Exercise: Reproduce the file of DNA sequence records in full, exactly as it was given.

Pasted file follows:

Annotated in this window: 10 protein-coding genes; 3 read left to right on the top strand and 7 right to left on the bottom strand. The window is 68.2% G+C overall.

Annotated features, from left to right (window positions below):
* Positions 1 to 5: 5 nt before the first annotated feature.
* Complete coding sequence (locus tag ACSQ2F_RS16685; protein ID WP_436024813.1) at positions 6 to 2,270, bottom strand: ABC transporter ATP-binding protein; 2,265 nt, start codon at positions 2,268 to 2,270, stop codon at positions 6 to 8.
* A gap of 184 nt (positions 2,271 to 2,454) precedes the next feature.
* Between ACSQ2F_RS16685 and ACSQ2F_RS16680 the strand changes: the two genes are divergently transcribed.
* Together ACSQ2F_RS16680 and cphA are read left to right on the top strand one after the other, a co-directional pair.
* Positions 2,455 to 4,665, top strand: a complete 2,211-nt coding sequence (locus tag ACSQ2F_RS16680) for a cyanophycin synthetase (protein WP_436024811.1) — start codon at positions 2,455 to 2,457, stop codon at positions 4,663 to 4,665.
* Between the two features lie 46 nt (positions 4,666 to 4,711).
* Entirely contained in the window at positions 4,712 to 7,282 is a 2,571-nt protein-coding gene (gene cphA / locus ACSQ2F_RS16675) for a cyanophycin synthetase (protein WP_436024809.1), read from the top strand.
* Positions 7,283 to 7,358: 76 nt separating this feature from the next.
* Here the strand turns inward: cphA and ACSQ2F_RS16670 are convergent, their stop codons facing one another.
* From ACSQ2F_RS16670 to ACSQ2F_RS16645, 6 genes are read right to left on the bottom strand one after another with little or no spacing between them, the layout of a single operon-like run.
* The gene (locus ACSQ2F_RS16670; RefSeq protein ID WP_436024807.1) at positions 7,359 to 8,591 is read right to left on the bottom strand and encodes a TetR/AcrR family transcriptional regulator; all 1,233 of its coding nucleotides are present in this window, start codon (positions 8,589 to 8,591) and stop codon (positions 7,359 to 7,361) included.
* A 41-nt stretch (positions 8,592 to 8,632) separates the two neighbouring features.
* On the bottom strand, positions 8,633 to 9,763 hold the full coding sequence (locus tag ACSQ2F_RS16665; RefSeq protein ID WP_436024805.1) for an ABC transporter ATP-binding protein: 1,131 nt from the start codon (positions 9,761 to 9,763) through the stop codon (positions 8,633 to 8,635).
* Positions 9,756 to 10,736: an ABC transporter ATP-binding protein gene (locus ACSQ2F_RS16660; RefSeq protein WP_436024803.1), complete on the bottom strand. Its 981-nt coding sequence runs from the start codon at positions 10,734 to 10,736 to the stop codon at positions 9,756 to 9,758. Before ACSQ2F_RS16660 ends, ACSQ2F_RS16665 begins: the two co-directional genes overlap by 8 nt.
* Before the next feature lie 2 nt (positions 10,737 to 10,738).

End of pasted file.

Annotated in this window: 10 protein-coding genes; 3 read left to right on the top strand and 7 right to left on the bottom strand. The window is 68.2% G+C overall.

Annotated features, from left to right (window positions below):
* Positions 1 to 5: 5 nt before the first annotated feature.
* Complete coding sequence (locus tag ACSQ2F_RS16685; protein ID WP_436024813.1) at positions 6 to 2,270, bottom strand: ABC transporter ATP-binding protein; 2,265 nt, start codon at positions 2,268 to 2,270, stop codon at positions 6 to 8.
* A gap of 184 nt (positions 2,271 to 2,454) precedes the next feature.
* Between ACSQ2F_RS16685 and ACSQ2F_RS16680 the strand changes: the two genes are divergently transcribed.
* Together ACSQ2F_RS16680 and cphA are read left to right on the top strand one after the other, a co-directional pair.
* Positions 2,455 to 4,665, top strand: a complete 2,211-nt coding sequence (locus tag ACSQ2F_RS16680) for a cyanophycin synthetase (protein WP_436024811.1) — start codon at positions 2,455 to 2,457, stop codon at positions 4,663 to 4,665.
* Between the two features lie 46 nt (positions 4,666 to 4,711).
* Entirely contained in the window at positions 4,712 to 7,282 is a 2,571-nt protein-coding gene (gene cphA / locus ACSQ2F_RS16675) for a cyanophycin synthetase (protein WP_436024809.1), read from the top strand.
* Positions 7,283 to 7,358: 76 nt separating this feature from the next.
* Here the strand turns inward: cphA and ACSQ2F_RS16670 are convergent, their stop codons facing one another.
* From ACSQ2F_RS16670 to ACSQ2F_RS16645, 6 genes are read right to left on the bottom strand one after another with little or no spacing between them, the layout of a single operon-like run.
* The gene (locus ACSQ2F_RS16670; RefSeq protein ID WP_436024807.1) at positions 7,359 to 8,591 is read right to left on the bottom strand and encodes a TetR/AcrR family transcriptional regulator; all 1,233 of its coding nucleotides are present in this window, start codon (positions 8,589 to 8,591) and stop codon (positions 7,359 to 7,361) included.
* A 41-nt stretch (positions 8,592 to 8,632) separates the two neighbouring features.
* On the bottom strand, positions 8,633 to 9,763 hold the full coding sequence (locus tag ACSQ2F_RS16665; RefSeq protein ID WP_436024805.1) for an ABC transporter ATP-binding protein: 1,131 nt from the start codon (positions 9,761 to 9,763) through the stop codon (positions 8,633 to 8,635).
* Positions 9,756 to 10,736: an ABC transporter ATP-binding protein gene (locus ACSQ2F_RS16660; RefSeq protein WP_436024803.1), complete on the bottom strand. Its 981-nt coding sequence runs from the start codon at positions 10,734 to 10,736 to the stop codon at positions 9,756 to 9,758. Before ACSQ2F_RS16660 ends, ACSQ2F_RS16665 begins: the two co-directional genes overlap by 8 nt.
* Before the next feature lie 2 nt (positions 10,737 to 10,738).